For most current scanning devices, the distance-to-size relationship between a smartphone and its targeted QR code is 10:1. That means a QR code that’s 1 square inch requires the phone be 10 inches away.
So, is the QR code too small? Well, use the above ration. Extrapolate how large or small a QR code should be based on your distance from it. Or how far you should be from a QR code based on its size. Either way, if you’re too far from the 10:1 ratio, you’ll have trouble scanning.
The QR Code is Expired (or the Encoded URL Broken)
QR codes can expire, believe it or not. It’s a function of the business of QR code creation. Companies that professionally create QR codes put expiration dates on them or limit their number of scans. That, of course, generates more revenue for those companies. But it also leaves their customers with a bunch of arbitrary limits, inactive QR codes, and inaccessible QR code PDFs. Whether that’s because the QR code expired at a certain date or the business ran out of monthly scans, the QR code will not be functional. And, yes, some companies actually require clients pay them per scan to use the QR codes they generate. Mercifully, that is not something we do with our digital menu. It’s a low flat free with no expiration and unlimited scans. That makes it a much cheaper, more agile menu strategy than building a menu app.
Or the QR code may redirect to a broken URL. We see this a lot when businesses use a free QR code generator online. It’s sad, but a lot of businesses depend on third-party, fly-by-night websites to create their QR codes for them. And that often involves that website using its own link for redirection. The QR code is effectively useless when that company goes under or can otherwise no longer maintain or guarantee the full operation of that link.
If you can’t locate the reason for a QR code’s failure to scan above, it may be your device.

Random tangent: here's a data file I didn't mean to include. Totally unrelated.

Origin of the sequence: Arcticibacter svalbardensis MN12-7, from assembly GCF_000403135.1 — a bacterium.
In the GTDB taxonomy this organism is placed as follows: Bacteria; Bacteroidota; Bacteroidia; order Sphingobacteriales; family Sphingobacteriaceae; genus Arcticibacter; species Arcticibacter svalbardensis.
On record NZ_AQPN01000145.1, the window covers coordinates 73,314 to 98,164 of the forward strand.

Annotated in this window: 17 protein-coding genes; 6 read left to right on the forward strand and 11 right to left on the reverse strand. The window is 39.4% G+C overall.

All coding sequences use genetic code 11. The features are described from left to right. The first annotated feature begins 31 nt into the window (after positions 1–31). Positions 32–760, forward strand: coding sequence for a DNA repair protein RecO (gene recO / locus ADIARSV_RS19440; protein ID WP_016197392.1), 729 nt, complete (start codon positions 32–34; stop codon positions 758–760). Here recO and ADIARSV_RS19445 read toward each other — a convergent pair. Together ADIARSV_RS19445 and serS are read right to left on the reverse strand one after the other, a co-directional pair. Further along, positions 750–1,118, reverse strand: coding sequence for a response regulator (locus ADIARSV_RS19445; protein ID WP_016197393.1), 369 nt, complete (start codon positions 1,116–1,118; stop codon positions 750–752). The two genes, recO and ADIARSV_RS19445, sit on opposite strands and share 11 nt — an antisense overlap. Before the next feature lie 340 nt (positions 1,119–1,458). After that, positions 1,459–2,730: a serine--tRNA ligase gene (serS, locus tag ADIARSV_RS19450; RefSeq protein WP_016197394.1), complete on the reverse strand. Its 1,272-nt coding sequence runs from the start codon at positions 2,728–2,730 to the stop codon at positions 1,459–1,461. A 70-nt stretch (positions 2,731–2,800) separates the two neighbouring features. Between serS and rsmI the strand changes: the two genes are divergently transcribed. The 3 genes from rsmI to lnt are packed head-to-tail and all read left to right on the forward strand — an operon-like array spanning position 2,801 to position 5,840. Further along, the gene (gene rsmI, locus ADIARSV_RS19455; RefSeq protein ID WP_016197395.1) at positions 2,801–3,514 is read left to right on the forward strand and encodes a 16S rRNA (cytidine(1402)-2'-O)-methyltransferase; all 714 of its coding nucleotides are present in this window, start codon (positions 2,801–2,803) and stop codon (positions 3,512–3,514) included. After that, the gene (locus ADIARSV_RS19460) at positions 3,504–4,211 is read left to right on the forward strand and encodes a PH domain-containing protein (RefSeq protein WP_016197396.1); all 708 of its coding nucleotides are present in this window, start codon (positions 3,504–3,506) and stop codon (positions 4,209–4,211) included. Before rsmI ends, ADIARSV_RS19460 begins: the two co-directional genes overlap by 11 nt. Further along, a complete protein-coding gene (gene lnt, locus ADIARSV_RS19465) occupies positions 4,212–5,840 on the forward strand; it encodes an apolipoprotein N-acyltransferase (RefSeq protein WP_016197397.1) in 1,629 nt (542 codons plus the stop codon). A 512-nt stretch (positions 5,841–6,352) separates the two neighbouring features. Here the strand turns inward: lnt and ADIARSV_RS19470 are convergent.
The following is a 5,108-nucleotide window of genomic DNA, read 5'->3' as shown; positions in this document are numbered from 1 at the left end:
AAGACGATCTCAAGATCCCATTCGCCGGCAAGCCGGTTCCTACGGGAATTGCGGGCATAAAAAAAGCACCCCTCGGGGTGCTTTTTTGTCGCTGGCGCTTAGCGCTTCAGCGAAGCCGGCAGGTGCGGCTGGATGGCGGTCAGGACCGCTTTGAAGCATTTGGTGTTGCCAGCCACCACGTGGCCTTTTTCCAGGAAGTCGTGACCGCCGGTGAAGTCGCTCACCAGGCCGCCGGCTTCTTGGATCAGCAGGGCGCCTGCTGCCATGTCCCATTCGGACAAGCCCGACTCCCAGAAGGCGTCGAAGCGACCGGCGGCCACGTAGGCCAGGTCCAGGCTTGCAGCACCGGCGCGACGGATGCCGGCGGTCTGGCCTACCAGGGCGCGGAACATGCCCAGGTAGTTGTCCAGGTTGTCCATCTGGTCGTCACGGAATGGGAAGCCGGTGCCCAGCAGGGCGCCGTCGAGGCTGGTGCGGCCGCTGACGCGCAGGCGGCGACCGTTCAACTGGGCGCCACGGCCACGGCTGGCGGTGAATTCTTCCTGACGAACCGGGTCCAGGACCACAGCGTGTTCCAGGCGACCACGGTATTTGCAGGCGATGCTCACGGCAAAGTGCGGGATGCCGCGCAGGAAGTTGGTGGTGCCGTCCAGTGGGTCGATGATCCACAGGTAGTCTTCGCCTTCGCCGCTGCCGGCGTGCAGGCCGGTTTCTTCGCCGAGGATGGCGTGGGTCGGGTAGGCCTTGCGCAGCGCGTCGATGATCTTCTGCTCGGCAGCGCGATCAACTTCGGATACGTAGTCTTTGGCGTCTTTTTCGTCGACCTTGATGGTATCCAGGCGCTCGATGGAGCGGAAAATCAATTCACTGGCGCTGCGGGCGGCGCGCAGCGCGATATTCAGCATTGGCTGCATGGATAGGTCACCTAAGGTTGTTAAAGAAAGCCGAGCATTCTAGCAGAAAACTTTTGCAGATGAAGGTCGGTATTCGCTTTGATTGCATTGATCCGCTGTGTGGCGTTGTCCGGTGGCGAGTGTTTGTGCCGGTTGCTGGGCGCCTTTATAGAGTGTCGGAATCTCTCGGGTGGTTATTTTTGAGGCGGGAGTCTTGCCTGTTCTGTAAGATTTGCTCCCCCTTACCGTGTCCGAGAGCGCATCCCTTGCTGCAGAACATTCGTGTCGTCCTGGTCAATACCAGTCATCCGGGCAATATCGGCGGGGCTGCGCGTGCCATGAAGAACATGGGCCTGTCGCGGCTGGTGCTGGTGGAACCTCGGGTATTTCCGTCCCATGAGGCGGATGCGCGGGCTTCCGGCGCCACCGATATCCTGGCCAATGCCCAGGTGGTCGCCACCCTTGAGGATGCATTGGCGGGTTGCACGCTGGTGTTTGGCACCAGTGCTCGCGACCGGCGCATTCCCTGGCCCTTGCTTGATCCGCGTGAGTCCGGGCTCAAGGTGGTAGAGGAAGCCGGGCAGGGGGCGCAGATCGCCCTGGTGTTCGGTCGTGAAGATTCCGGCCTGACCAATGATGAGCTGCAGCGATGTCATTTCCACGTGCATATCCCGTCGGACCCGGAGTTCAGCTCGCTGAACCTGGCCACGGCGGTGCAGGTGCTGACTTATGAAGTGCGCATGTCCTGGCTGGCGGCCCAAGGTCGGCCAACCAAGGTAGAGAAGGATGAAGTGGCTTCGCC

iPhone Won’t Scan QR Code: How to Fix
If your iPhone won’t scan a QR code, here are a few possible reasons why:
- Your Apple device isn’t running iOS 11 or later. If your device is unable to run iOS 11 or later, you can download a third-party app to scan QR codes. You can also update your iOS version.
- Your screen’s brightness is too low. It needs to be bright enough for the camera to see the QR code or the QR code won’t scan.
- Your camera lens has a smudge on it that’s obscuring the camera’s recognition of the QR code. If you don’t, the QR code doesn’t work.
- Your phone is tilted or in any other position than upright. To scan a QR code with an iPhone, your phone must be held vertically.
- Your iPhone may be too close to or too far from the QR code. There’s a sweet spot for the camera to be able to recognize and scan QR codes. It’s when the 10:1 ratio is hit exactly. A good method to find it is to hold your device about a foot from the QR code. Then slowly move in closer to it until it scans.
QR Code Not Working On Android: How to Fix
Here are some reasons why a QR code is not working on Android devices:
- Your Android device isn’t running Android 9 or higher. If your device can’t run Android 9 or higher, you can download a third-party app to scan QR codes. You can also check and update your Android version.
- The screen brightness may be too low. A camera scanning a QR code is just like a camera taking a picture. It needs to be bright enough for the camera to see it.